This study tested the cognitive content specificity hypothesis of Beck's cognitive theory using a web based report of mood and cognitions for that day completed once a week for 5 weeks. The use of a multi-wave design and structural equation modeling allowed for the separation of occasion-specific variability from over-time stability, thereby increasing sensitivity to the relatively brief changes in negative affect typical of student populations. To further increase specificity, an expanded set of cognitive themes was tested for depression, anxiety, and anger. Consistent with models indicating that these mood states share a general negative mood, all cognitions had a significant non-specific relationship to all three mood states. For tests of occasion-specific cognitive content specificity, thoughts of Transgression were incrementally specific to angry mood whereas Defectiveness, Hopelessness, and Abandonment were each specific to depressed mood. Failure was more strongly related to depression and anxiety than anger. Contrary to hypotheses, both Dependence and Vulnerability to Harm were non-specific only.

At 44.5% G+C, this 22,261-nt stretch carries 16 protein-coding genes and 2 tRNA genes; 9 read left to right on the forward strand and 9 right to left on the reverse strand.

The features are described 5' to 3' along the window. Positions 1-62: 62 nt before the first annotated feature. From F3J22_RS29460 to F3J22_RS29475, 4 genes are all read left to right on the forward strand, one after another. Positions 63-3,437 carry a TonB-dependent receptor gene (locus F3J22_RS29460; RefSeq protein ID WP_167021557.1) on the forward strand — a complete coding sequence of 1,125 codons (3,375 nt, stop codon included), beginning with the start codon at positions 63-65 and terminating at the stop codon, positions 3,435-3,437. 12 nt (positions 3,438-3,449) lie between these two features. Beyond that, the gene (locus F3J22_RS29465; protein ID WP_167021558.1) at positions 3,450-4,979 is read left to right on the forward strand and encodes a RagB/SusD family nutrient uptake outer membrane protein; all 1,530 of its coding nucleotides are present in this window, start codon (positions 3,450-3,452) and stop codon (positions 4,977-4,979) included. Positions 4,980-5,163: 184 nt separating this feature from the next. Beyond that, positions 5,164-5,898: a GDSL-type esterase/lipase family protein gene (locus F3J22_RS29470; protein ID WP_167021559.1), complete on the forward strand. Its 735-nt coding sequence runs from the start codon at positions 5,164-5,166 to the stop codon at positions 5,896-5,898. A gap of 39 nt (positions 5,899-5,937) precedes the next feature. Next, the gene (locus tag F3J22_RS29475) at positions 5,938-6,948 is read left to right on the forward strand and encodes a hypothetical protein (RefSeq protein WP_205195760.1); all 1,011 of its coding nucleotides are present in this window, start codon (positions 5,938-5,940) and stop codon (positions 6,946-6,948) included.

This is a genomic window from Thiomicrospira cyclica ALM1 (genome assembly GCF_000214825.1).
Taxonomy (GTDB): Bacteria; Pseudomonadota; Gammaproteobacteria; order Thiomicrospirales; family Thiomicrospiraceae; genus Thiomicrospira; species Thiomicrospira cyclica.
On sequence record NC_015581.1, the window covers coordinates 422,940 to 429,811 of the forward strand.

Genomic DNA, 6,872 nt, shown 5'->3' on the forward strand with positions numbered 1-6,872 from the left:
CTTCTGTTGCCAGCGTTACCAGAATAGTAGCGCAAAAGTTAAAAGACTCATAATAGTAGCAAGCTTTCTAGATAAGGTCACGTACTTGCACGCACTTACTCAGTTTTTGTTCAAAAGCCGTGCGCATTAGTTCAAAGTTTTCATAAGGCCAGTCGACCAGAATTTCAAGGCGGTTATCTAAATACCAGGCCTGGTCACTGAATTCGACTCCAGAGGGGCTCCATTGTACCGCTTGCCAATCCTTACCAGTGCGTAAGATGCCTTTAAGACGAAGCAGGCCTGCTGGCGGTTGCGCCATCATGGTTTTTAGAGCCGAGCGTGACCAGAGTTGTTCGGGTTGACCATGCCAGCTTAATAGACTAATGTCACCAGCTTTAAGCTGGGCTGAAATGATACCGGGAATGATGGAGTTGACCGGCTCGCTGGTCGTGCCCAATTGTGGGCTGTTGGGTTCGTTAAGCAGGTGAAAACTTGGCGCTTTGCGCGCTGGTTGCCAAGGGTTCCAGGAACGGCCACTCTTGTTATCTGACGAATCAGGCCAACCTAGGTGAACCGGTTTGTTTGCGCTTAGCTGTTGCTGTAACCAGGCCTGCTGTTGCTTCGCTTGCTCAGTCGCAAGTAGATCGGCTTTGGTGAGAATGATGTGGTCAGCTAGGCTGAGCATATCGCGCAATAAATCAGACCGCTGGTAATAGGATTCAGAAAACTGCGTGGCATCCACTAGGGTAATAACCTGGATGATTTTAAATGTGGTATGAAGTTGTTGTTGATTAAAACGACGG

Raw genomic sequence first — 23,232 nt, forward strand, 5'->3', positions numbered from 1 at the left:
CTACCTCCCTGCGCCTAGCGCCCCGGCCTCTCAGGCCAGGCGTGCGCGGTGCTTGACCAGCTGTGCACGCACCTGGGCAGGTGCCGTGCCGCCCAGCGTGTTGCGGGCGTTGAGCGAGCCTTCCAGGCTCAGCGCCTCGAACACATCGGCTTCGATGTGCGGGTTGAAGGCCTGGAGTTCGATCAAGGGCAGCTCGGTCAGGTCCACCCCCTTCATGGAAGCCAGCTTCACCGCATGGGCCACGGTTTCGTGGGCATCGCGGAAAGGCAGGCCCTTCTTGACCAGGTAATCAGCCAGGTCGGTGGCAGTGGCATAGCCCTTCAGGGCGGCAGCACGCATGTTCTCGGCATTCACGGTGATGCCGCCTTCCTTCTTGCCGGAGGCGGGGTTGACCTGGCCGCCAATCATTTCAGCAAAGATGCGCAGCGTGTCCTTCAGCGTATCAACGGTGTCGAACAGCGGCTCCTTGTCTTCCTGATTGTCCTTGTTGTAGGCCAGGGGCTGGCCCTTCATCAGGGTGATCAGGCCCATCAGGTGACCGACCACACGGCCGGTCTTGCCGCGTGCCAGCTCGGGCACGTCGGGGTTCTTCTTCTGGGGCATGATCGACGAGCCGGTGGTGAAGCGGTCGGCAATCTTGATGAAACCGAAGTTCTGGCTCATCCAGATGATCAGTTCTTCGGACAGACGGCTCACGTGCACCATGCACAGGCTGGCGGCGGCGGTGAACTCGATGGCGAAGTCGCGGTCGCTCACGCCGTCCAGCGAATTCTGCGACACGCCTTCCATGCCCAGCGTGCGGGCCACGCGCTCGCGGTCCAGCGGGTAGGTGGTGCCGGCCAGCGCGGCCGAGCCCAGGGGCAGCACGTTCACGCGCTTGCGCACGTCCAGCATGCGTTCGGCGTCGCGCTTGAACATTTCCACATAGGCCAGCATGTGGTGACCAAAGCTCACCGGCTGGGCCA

- Cognitive content specificity
- Cognitive theory
- Longitudinal structural equation modeling
- Multiwave research design